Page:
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Star schemas and snowflakes – finding data models in SAP BW

By Nick Porter | 17 Nov 2015

Categories: Data, Data Warehouse, Metadata, SAP, SAP BW

Understanding data models in SAP BW is a challenge

Here is another in our occasional series of data models.   This one is a little different, in that it is about SAP Business Warehouse (BW).

Part of the reason I’ve done BW this time is that we get a lot of demand for this capability.   Despite SAP introducing their in-memory database HANA a couple of years ago, BW seems to be as popular as ever.  HANA can dramatically reduce access times for data, meaning that the need to summarise data for reporting purposes is also reduced.   But that does not seem to have made a big impact on the BW market – or not yet.

The challenge of course, as with finding relevant data models in SAP, is to be able to locate the what you need in BW and understand it in the context of the task at hand.

The diagram shown is of a BW InfoCube, which is the multi-dimensional ‘object’ of a BW system.  Whereas the main tables in a SAP transaction system will be largely the same from implementation to implementation, the nature of a BW system is that it provides BI information and the Cubes therein are often created by the customer to address their own particular Business Information requirements.  This adds complexity and therefore to the time and effort needed to find and understand it.

There are, however, a set of InfoCubes that are delivered with the BW system by SAP (sometimes referred to as ‘standard content’) and one of these is a Demo Cube – which is what I have chosen to use for this example.

You can click on the image to download a larger version.

Using Safyr to understand details of SAP BW cubes

Using Safyr to understand details of SAP BW cubes











Using Safyr to find and visualise SAP BW cubes

The model was created be locating the Fact table in Safyr, pulling in some of the related tables (I will explain some of this below) and then exported to Safyr’s own ERDiagrammer tool.

I can easily make the same set of tables available in ERwin, ER/Studio or PowerDesigner formats – please feel free to ask if you would like to see it in one of those formats.  Or if you have another format in mind I will do my best to provide it – there is no obligation!

The model presented is a Snowflake representation of an InfoCube.   At the centre is the fact Table, and surrounding this are a set of parent Dimensions.  With just Fact and Dimension tables the diagram would be a ‘Star Schema’, but it’s the next level of tables that make it a Snowflake.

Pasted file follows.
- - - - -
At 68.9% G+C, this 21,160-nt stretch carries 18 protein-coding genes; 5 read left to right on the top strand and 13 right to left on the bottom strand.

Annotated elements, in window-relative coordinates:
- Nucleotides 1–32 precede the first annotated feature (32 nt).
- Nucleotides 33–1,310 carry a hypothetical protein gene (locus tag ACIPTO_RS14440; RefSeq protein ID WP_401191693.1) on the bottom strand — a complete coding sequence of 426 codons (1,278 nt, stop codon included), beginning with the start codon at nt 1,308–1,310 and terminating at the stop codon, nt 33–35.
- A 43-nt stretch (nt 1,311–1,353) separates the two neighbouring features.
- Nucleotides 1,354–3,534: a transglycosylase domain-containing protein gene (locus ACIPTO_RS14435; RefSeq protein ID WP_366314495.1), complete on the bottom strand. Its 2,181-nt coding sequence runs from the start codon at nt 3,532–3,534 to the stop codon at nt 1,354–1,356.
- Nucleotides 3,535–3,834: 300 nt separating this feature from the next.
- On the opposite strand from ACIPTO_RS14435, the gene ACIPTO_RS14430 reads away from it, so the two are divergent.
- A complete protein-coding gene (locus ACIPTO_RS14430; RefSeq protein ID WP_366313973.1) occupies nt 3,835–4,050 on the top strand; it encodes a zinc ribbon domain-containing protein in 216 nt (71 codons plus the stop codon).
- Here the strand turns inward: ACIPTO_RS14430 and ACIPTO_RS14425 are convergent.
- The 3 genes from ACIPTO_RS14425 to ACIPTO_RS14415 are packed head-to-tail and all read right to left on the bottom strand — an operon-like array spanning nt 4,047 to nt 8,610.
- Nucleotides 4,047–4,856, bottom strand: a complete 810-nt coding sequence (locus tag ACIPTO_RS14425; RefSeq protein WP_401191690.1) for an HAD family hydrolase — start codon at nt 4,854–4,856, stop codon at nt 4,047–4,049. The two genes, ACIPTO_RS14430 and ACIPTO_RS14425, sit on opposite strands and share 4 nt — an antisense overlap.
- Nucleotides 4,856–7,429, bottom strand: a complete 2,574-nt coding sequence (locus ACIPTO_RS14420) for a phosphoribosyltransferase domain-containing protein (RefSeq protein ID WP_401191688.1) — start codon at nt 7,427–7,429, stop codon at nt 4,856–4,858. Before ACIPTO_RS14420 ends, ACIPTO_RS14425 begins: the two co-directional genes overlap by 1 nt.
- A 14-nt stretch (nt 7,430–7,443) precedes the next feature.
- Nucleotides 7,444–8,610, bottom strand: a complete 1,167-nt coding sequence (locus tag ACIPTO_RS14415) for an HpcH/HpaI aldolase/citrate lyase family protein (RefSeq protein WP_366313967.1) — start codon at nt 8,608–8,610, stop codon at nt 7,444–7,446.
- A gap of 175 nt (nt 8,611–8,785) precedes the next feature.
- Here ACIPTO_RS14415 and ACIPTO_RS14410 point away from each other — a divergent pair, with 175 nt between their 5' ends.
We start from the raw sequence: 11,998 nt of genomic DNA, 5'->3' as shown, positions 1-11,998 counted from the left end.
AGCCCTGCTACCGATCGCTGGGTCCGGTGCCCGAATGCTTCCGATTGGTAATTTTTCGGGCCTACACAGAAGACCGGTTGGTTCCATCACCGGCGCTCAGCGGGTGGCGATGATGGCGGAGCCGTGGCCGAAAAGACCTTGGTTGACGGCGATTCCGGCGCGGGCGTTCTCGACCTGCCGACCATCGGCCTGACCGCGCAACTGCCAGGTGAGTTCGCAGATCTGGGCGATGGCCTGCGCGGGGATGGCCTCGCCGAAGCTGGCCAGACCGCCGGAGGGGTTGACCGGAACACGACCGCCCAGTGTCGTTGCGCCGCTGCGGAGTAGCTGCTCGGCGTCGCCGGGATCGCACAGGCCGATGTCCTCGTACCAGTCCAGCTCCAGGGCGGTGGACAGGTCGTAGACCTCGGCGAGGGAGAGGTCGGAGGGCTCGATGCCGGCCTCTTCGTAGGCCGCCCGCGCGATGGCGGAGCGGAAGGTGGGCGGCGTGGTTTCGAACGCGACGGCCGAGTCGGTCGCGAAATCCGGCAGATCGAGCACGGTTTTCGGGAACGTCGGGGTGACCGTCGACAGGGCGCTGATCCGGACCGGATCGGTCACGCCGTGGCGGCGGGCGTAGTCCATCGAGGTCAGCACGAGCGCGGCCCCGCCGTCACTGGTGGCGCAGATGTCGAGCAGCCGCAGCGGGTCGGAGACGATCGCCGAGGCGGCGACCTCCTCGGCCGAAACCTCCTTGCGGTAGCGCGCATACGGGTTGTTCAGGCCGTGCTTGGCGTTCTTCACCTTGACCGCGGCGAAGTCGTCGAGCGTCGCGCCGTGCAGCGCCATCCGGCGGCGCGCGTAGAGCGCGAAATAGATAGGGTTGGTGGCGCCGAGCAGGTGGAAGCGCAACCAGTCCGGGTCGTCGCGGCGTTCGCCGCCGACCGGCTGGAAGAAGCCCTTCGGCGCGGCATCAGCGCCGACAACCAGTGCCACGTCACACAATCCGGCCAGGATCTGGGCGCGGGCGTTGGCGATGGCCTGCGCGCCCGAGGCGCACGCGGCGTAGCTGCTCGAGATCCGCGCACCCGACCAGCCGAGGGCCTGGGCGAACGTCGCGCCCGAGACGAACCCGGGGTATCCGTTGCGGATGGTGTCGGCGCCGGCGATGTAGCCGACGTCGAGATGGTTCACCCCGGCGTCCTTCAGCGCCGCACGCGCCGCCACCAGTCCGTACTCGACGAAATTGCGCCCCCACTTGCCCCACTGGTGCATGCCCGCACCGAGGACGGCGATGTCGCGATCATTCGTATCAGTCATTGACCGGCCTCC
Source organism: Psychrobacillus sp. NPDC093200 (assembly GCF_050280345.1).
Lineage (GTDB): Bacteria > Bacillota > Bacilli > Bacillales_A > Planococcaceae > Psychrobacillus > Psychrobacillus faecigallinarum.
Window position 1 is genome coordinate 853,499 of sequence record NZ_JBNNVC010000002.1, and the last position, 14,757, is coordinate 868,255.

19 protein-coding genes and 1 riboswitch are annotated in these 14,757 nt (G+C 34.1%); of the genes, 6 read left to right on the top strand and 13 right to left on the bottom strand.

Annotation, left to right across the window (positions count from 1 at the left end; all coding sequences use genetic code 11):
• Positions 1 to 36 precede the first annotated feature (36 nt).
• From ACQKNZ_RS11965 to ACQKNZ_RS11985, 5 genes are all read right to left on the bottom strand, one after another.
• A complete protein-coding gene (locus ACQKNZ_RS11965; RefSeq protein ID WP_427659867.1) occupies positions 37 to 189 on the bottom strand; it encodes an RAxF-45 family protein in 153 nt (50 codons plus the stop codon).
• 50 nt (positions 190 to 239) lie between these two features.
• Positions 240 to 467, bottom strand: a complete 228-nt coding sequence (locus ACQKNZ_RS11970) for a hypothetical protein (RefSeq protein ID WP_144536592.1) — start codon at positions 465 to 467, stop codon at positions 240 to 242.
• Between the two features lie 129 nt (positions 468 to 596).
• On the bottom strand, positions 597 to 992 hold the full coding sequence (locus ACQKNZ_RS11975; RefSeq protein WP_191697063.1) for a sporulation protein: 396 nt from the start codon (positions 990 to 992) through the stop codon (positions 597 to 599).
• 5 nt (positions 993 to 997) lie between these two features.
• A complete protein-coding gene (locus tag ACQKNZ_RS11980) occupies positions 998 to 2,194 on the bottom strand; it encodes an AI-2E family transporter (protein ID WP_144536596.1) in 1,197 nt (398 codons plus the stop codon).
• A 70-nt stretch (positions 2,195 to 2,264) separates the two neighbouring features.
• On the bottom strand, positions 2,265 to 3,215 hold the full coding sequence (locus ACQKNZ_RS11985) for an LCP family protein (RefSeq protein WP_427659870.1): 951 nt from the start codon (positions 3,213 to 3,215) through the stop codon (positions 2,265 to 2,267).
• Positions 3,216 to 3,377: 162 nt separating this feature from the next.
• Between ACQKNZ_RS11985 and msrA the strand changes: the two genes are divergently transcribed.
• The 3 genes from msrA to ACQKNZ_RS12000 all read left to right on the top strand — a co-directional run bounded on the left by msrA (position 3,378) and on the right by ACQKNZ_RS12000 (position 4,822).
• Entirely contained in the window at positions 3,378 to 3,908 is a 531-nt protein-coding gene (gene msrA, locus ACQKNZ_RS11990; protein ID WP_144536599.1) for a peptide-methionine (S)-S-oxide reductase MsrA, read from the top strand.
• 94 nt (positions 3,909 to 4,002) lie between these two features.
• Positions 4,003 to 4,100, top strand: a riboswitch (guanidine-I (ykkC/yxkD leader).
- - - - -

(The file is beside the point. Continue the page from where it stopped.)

These are the BW Characteristics that are related to the Dimensions.  For example, the Organization dimension has a parent characteristic of Company Code (amongst others) and this has an attribute of ‘Country’.   So you can see that not only could you use this cube to report on the Measures in the Cube (SAP calls them Key Figures), but these can be sliced by Company, and the cube has access to the Country for that Company too.

The Snowflake can be extended to include Characteristic to Characteristic relationships too.  

Stucture of crystal snow surface from 3 cm distance (close-up)

Without Safyr, the complexity of BW Cubes in either Snowflake or Star Schemas format can be daunting

If I had done that with this cube, there would have been a bunch of additional tables in the model, one being the Country characteristic with a relationship to the Company characteristic.  I decided to leave that layer out as it would make the model bigger and therefore not so easily shown in a blog.

What we’ve found from our customers is that they find these kinds of diagrams a very good way to explain to users what the capabilities of their own InfoCubes are.

As we are providing something which is usable in some contexts… here is the normal legal paragraph. In no event will Silwood Technology Ltd be liable for any indirect, special or consequential loss arising out of or in any way relating to the use or performance or the use or misuse of the information presented in this model.

You can find other example models from other ERPs in earlier Blog posts.

As always, I welcome any comments, criticisms, effusive praise or other observations.

Nick Porter


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